Unless we make big changes, we will either generate large, unsustainable budget deficits into the second quarter of the century, or else we'll need to reduce government services - including health services - as the needs of an ageing population become greater.

This is not just a challenge for future governments. It will also become a challenge for working families, because with a smaller proportion of Australians in the workforce, the size of the national economic pie will grow more slowly, and as a result, average family incomes will grow at a slower

rate than we've become accustomed to in recent years.

The third question is what can be done to strengthen economic growth in the face of the fundamental challenge we face from the ageing of the population. In the long-term, there are three sources of economic growth - the three Ps

of population, workforce participation and productivity growth.

With lower fertility rates and stable migration ratios, population policy will on current trends at best make a marginal contribution to the challenge of an ageing population.

The truth is that the strong policy levers lie with policy measures to lift participation and productivity growth.

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We must do all we can to lift workforce participation by reducing barriers to entry to the workforce. The Government has already acted on this front, to remove barriers to work for women and young people with greater investment in childcare, new measures to get young unemployed people into the workforce and the proposed introduction of Paid Parental Leave.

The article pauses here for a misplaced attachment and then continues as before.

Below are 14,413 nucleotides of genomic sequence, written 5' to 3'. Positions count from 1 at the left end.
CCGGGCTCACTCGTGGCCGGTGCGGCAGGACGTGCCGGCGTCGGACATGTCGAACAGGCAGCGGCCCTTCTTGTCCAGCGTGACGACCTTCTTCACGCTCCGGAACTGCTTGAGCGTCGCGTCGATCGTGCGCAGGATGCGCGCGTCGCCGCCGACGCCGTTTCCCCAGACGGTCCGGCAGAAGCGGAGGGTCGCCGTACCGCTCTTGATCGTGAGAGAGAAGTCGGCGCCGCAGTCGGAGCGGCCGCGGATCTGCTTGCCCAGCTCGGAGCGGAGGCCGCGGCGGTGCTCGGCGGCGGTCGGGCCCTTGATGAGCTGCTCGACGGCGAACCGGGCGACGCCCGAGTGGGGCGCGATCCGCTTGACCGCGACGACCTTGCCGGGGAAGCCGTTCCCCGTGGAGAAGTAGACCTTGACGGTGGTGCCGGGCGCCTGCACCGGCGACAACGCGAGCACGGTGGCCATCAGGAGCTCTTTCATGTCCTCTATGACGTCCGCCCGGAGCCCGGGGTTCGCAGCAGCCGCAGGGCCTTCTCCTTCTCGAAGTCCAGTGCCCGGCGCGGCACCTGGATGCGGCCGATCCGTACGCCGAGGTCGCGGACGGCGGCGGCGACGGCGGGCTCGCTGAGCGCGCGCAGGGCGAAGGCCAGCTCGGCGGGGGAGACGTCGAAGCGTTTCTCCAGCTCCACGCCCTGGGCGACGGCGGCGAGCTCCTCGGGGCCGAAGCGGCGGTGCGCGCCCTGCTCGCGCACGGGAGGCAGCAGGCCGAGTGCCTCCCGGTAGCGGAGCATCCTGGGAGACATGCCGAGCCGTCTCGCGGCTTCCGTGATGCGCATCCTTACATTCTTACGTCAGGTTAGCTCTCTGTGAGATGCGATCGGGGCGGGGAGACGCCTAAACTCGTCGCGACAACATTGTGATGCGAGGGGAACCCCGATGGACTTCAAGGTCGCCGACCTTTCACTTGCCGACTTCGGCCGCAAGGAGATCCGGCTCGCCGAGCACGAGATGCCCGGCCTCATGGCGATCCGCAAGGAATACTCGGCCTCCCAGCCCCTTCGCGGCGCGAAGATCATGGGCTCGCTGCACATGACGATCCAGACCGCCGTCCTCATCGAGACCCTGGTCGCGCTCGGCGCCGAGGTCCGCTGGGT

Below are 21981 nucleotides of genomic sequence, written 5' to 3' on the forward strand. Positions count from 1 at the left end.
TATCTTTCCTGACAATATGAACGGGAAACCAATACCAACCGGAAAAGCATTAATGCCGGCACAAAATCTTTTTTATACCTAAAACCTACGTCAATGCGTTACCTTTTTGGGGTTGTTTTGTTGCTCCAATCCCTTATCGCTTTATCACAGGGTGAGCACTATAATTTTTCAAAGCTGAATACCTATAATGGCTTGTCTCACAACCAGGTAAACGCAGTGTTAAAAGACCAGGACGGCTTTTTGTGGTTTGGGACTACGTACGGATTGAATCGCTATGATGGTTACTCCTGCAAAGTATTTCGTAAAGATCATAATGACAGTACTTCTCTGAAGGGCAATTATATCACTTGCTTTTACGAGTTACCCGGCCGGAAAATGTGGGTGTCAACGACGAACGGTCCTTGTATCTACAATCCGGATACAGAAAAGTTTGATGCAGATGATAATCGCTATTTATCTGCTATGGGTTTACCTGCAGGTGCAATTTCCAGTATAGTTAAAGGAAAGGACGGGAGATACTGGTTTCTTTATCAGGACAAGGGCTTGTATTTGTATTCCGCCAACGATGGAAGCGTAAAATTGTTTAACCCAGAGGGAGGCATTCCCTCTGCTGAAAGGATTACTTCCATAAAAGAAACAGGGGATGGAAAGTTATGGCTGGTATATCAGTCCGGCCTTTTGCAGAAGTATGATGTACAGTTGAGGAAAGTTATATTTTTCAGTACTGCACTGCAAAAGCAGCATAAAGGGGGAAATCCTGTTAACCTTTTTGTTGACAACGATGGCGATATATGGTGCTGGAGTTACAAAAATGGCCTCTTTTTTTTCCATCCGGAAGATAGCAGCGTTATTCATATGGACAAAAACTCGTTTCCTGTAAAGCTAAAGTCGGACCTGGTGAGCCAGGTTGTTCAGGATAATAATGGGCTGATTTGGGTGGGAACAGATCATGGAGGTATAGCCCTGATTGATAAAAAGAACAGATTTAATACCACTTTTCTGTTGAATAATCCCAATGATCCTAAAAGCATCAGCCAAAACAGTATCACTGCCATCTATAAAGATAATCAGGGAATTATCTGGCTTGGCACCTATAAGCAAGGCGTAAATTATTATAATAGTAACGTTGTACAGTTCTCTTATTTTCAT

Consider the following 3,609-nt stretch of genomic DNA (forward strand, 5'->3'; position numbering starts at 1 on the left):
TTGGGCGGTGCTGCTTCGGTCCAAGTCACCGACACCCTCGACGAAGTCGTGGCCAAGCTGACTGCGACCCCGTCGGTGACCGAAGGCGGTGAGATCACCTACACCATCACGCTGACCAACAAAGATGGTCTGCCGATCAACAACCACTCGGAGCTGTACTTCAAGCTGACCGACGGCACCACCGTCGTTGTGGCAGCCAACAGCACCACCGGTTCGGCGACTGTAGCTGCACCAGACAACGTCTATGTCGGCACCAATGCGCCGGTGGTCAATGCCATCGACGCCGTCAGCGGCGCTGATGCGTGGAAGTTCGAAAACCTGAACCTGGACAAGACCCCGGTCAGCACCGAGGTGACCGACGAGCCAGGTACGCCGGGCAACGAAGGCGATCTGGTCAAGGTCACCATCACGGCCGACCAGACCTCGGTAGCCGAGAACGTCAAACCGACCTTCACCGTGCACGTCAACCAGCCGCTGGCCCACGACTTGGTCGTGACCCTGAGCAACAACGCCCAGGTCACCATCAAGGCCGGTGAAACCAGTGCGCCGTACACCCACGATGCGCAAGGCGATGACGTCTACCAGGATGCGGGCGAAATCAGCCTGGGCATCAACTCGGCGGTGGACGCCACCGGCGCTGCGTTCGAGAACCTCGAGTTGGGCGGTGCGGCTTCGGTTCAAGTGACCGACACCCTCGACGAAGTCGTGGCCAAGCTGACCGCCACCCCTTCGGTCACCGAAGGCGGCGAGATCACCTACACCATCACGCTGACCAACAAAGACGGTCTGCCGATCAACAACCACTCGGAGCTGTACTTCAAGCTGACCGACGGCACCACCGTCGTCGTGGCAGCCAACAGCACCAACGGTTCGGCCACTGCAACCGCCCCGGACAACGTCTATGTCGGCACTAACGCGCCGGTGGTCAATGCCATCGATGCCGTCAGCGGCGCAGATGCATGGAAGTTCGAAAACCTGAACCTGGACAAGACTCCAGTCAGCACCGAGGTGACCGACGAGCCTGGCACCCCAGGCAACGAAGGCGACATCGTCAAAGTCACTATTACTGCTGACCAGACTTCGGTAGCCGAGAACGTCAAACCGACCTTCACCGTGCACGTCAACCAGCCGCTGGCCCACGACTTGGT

But the Treasury's analysis shows that even with all these measures, workforce participation will fall over the next 40 years - from its peak of around 65 per cent now to around 60 per cent by 2050. This will detract from economic growth and constrain future growth in family incomes.

This takes us to the last and most important of the three Ps - productivity growth. It is productivity growth that must play the central role in building Australia's future economic growth. The first decade of the 21st century saw not an increase, but a decline, in productivity growth. During the 1990s, productivity growth hit the two per cent mark following the reforms of the Hawke-Keating Governments, but it fell to just 1.4 per cent in the first decade of this century. If we let this trend of lower productivity growth continue, Australia will struggle to meet the major challenges facing our economy in the decades ahead.

The Third Intergenerational Report provides for the first time an assessment of just what would be the cost of continuing on a path of low productivity growth compared to returning to the strong productivity growth path of the previous decade. The Australia to 2050 report shows that without a concerted effort to increase productivity, average annual productivity growth will be just 1.6 per cent over the next 40 years, leading to average annual economic growth rate falling to 2.7 per cent, compared to the historical average of 3.3 per cent over the last 40 years.

But with a concerted effort to raise productivity, we can lift average productivity growth back towards 2 per cent per year, and achieve an average annual economic growth rate of just above 3 per cent. The high productivity path would result in our economy growing an extra 15 per cent

by 2050, against what would otherwise be the case. By 2049-50, that would add around $570 billion to Australia's annual economic output in today's dollar terms and as a result it would increase living standards for all Australians.

The report concludes that if we return productivity growth to two per cent a